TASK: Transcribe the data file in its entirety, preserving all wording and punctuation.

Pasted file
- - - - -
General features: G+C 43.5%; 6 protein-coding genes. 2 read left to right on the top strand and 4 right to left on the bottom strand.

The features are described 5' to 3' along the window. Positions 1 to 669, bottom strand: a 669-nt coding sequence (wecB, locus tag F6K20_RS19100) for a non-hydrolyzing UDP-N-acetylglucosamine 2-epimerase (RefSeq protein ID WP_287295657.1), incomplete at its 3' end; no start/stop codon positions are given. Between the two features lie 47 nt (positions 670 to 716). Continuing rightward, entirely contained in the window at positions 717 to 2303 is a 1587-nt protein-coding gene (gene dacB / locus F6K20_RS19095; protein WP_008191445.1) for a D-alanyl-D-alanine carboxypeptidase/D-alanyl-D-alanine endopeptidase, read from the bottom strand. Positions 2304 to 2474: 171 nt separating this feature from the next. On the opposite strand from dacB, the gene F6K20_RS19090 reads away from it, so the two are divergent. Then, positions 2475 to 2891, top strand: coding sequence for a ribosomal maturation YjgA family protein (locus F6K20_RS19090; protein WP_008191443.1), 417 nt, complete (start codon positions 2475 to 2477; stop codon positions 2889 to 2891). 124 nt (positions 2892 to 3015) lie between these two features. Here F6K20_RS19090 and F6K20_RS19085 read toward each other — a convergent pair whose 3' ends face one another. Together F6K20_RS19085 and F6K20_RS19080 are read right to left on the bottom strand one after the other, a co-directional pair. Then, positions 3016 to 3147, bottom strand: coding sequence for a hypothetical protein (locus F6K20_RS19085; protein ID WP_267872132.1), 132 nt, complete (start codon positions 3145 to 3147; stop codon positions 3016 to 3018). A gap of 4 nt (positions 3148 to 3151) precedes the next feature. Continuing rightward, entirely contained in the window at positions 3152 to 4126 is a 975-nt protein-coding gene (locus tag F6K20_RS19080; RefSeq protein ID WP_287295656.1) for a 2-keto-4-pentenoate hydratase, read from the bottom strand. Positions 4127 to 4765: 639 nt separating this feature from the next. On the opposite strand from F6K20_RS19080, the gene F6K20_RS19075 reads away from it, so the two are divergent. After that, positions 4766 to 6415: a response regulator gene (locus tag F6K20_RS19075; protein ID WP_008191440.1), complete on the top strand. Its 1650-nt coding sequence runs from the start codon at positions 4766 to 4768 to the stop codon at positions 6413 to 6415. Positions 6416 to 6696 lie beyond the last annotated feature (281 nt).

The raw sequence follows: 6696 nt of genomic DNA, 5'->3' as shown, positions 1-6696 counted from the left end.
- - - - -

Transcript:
General features: G+C 43.5%; 6 protein-coding genes. 2 read left to right on the top strand and 4 right to left on the bottom strand.

The features are described 5' to 3' along the window. Positions 1 to 669, bottom strand: a 669-nt coding sequence (wecB, locus tag F6K20_RS19100) for a non-hydrolyzing UDP-N-acetylglucosamine 2-epimerase (RefSeq protein ID WP_287295657.1), incomplete at its 3' end; no start/stop codon positions are given. Between the two features lie 47 nt (positions 670 to 716). Continuing rightward, entirely contained in the window at positions 717 to 2303 is a 1587-nt protein-coding gene (gene dacB / locus F6K20_RS19095; protein WP_008191445.1) for a D-alanyl-D-alanine carboxypeptidase/D-alanyl-D-alanine endopeptidase, read from the bottom strand. Positions 2304 to 2474: 171 nt separating this feature from the next. On the opposite strand from dacB, the gene F6K20_RS19090 reads away from it, so the two are divergent. Then, positions 2475 to 2891, top strand: coding sequence for a ribosomal maturation YjgA family protein (locus F6K20_RS19090; protein WP_008191443.1), 417 nt, complete (start codon positions 2475 to 2477; stop codon positions 2889 to 2891). 124 nt (positions 2892 to 3015) lie between these two features. Here F6K20_RS19090 and F6K20_RS19085 read toward each other — a convergent pair whose 3' ends face one another. Together F6K20_RS19085 and F6K20_RS19080 are read right to left on the bottom strand one after the other, a co-directional pair. Then, positions 3016 to 3147, bottom strand: coding sequence for a hypothetical protein (locus F6K20_RS19085; protein ID WP_267872132.1), 132 nt, complete (start codon positions 3145 to 3147; stop codon positions 3016 to 3018). A gap of 4 nt (positions 3148 to 3151) precedes the next feature. Continuing rightward, entirely contained in the window at positions 3152 to 4126 is a 975-nt protein-coding gene (locus tag F6K20_RS19080; RefSeq protein ID WP_287295656.1) for a 2-keto-4-pentenoate hydratase, read from the bottom strand. Positions 4127 to 4765: 639 nt separating this feature from the next. On the opposite strand from F6K20_RS19080, the gene F6K20_RS19075 reads away from it, so the two are divergent. After that, positions 4766 to 6415: a response regulator gene (locus tag F6K20_RS19075; protein ID WP_008191440.1), complete on the top strand. Its 1650-nt coding sequence runs from the start codon at positions 4766 to 4768 to the stop codon at positions 6413 to 6415. Positions 6416 to 6696 lie beyond the last annotated feature (281 nt).

The raw sequence follows: 6696 nt of genomic DNA, 5'->3' as shown, positions 1-6696 counted from the left end.